Perceptions of the solarium ban in Australia: 'Fake it, don't bake it'

Ivanka Prichard, Suzanne Dobbinson, Carlene Wilson, Amanda Hutchinson, Joanne Rayner, Jennifer Makin

    Research output: Contribution to journalArticlepeer-review

    2 Citations (Scopus)


    Issue addressed The causal link between ultraviolet radiation from solarium use and skin cancer is well established. In 2012 and 2013, state governments across Australia announced plans to ban commercial solarium use from 31 December 2014. The present study examined the responses of solarium and non-solarium users to the ban on commercial solariums in Australia. Methods Participants (n≤488; 388 females, 100 males; mean age≤26.02, s.d.≤9.95) completed an online questionnaire during the summer prior to the ban relating to solarium usage and their opinions about the ban. Results Overall, 49% (n≤237) of participants were aware of the impending ban; 17% (n≤83) had used a solarium at some point in their life. The response to the solarium ban was positive; however, some current solarium users intended post-ban to use privately owned sunbeds and or spend a greater amount of time sun-tanning. Conclusions These findings indicate a high level of public support for the solarium ban, which has removed a risky source of ultraviolet radiation in Australia. So what? Further steps are now needed to monitor the tanning behaviours of previous solarium users post-ban and their access to private sunbed use and other potentially dangerous methods of tanning (e.g. tanning injections).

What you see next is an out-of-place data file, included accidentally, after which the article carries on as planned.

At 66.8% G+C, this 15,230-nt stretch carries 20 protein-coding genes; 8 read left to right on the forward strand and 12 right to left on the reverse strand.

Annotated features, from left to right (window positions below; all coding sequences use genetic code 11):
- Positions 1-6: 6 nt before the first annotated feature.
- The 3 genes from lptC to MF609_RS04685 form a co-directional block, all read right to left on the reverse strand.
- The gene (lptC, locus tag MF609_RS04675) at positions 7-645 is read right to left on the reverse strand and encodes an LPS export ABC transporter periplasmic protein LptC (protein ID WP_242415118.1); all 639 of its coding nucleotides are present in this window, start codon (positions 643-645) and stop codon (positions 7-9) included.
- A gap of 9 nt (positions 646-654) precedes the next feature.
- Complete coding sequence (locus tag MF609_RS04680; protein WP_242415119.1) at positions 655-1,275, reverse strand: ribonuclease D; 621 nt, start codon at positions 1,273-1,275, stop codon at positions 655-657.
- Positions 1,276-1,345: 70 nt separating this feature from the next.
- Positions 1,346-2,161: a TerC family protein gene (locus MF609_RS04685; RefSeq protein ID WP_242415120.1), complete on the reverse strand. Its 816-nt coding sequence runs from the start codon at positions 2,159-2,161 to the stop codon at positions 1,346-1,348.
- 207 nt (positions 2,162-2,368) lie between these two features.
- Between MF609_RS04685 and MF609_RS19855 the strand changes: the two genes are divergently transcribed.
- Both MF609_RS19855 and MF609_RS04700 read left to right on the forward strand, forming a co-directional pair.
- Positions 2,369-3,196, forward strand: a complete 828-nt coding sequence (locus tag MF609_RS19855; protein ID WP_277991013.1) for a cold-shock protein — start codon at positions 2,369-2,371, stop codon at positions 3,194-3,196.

Original languageEnglish
    Pages (from-to)154-158
    Number of pages5
    JournalHealth Promotion Journal of Australia
    Issue number2
    Publication statusPublished - 1 Aug 2015


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